Once she was all back together, the 109 was moved from her resting place in the neighborís yard. The young tree that had given me a little shade during the past two summers had doubled in size. There were lots of stray bits in the dirt; rusty old bolts, bits of wiring, the odd seal or spring. With the truck rolling again, it was time to crank the motor.

It started, but sounded like a toddler banging pots and pans in the kitchen. Or maybe more like a blacksmith going at the anvil. Anyway, it sounded bad. I called my buddy Mike, who has a RHD 109 diesel pickup originally from one of the British territories down Caribbean way. He figured it was just the injection pump timing. We fiddled with it until the exhaust cleared up a little, but the truck couldnít get much past 40 mph. I took it to a diesel specialist, where they found a bent connecting rod in the number four cylinder. It was pretty demoralizing, but I elected to a rebuild. And the answer to your question is "yes", I could have made the swap to petrol at that point, but I was intent on keeping the diesel. The shop rebuilt the CAV injection pump, the bottom end, and sorted out a few other things. That was in July of Ď99. The truck was not yet finished when I moved to California in early August.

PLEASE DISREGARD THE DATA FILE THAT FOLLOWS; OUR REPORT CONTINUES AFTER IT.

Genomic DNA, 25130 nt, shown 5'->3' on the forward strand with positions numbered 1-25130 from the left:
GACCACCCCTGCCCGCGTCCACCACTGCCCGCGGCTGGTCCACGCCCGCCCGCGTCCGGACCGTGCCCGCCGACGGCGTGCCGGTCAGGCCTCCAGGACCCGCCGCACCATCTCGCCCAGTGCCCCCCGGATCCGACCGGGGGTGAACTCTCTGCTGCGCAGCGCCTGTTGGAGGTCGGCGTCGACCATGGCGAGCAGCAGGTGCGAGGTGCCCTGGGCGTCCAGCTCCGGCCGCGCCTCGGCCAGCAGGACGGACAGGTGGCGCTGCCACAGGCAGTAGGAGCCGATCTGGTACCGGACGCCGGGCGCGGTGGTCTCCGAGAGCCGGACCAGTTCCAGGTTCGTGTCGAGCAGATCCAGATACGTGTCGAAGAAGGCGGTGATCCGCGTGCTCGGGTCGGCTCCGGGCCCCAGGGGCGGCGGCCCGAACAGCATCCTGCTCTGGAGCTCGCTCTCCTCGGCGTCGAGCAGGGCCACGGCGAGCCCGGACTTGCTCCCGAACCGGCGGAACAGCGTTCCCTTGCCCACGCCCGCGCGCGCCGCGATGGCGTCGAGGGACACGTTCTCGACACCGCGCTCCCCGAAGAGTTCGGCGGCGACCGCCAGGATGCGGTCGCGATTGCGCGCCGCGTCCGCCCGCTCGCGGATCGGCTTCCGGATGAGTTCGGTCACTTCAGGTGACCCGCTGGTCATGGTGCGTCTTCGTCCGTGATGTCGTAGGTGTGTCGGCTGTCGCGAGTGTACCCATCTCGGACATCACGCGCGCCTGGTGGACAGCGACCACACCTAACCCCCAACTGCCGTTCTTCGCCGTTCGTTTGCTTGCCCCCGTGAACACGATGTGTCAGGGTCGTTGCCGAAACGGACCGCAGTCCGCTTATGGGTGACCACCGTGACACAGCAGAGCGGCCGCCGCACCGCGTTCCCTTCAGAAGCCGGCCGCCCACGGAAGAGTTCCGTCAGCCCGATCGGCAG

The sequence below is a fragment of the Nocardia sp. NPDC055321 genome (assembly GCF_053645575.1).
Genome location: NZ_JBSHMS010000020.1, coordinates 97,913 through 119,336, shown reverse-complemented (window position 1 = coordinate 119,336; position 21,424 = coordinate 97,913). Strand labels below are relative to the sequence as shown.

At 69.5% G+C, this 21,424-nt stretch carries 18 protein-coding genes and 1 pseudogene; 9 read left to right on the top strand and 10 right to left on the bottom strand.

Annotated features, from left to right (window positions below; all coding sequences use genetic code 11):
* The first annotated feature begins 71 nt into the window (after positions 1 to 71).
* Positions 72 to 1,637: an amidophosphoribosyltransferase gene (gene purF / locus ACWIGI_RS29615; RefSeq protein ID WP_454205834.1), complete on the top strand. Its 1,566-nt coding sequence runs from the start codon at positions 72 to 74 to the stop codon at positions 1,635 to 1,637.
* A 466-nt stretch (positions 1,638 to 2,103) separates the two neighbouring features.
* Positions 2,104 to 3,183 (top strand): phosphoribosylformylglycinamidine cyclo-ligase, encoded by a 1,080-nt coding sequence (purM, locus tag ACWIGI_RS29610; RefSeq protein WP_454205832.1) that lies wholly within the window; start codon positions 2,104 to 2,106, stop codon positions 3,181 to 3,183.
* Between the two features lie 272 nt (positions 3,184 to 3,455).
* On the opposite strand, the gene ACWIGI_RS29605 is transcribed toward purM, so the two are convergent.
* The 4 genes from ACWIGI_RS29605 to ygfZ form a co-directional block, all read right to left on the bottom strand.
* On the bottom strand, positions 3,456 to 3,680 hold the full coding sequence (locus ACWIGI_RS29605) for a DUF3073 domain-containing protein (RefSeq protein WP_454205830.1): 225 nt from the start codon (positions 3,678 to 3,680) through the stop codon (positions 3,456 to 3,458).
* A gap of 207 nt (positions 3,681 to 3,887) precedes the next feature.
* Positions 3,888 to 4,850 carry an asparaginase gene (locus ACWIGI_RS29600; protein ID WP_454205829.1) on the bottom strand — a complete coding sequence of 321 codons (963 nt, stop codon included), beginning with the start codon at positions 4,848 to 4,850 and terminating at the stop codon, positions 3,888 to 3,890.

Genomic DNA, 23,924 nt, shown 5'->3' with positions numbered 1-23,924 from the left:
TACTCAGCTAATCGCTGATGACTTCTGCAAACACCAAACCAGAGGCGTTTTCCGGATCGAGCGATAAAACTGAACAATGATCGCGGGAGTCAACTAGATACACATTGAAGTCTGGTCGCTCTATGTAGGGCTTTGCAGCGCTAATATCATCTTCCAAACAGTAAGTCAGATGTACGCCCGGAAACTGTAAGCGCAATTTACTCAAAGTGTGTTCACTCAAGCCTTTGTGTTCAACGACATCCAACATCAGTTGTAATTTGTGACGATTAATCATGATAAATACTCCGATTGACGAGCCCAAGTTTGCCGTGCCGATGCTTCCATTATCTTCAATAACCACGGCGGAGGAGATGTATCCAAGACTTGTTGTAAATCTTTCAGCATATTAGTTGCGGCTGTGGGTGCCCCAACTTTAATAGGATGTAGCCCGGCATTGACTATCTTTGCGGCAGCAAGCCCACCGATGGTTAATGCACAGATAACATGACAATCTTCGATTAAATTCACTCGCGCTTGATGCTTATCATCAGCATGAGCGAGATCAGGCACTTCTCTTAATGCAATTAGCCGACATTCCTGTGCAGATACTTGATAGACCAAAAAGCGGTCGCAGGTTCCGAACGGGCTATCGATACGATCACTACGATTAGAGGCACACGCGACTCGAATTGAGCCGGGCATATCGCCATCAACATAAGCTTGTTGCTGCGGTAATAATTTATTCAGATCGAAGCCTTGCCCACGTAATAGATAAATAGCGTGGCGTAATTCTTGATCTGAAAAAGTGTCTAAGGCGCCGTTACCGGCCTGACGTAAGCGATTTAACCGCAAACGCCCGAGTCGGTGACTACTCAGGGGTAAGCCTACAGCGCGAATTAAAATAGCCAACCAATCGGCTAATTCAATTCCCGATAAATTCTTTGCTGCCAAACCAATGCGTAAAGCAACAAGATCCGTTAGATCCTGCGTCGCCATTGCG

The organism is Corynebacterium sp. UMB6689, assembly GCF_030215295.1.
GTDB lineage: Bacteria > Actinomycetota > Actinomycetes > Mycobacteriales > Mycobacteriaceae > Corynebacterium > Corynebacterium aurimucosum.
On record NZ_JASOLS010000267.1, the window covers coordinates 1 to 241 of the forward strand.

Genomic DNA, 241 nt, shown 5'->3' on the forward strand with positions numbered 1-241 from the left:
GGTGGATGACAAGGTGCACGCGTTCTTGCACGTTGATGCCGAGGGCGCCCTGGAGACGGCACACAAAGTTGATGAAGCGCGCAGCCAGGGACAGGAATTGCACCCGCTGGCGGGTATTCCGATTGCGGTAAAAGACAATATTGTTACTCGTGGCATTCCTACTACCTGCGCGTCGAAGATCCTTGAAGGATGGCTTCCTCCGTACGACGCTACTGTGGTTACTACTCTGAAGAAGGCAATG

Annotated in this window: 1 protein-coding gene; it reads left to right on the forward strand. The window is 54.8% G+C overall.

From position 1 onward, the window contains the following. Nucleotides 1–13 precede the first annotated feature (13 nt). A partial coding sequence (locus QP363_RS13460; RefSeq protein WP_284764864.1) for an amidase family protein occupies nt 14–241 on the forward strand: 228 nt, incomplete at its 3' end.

In October I returned to Arizona to get the truck. I got 25 miles down the interstate when something blew. Oil was everywhere, and my power was way down. Towtruck, cold beers, and a flight back to California rounded out my trip.

It turns out that an injector had stuck, and I bent another con rod! The shop repeated all that hard work. I think by the time they were done they never wanted to see me or another Land-Rover again. This time I hired a transporter and the truck arrived in LA in February. At the moment, Iím working out the last few bugs, but it should be ready for lots of spring and summer fun.

I now know the truck from top to bottom, which inspires a lot of confidence. More importantly, I learned a lot about what Iím capable of . The effort required to rebuild an entire vehicle is staggering, and itís very easy to be overwhelmed by the multitude of tasks required to finish the project. Would I do it again?  Probably, but not under the same self-imposed pressures. It was very dicey the last few months before I moved to California. But now, Iím looking forward to enjoying the fruits of all that labor, and exchanging war stories with fellow Series enthusiasts.

Some Stuff I Learned Along The Way:

1. You can get really dirty without getting much work done.

2. Pour yourself a concrete work slab if you can afford it.

3 Buy a Sears Craftsman lug wrench. Then when you break it trying

to unstick those lugnuts, you can get a free replacement.

4. Swivel ball assemblies were designed by some sadist Englishman with a fascination for skinned knuckles.

5. All mechanics should get an extra few bucks for chiropractic.

6. Genuine Land-Rover weatherstripping is a genuine pain in the neck.

7. You can fit every galvanized part on a 109 in a Ď67 BMW, including the hoop set.

8. Label every fastener you remove and put them in ziploc bags. It will save your sanity when you have to put them back on in six months.

9. People will quickly learn not to ask "how the project is going".

10. Move close to a hardware store. It will make the three trips in one day much less frustrating.


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Last modified: March 04, 2003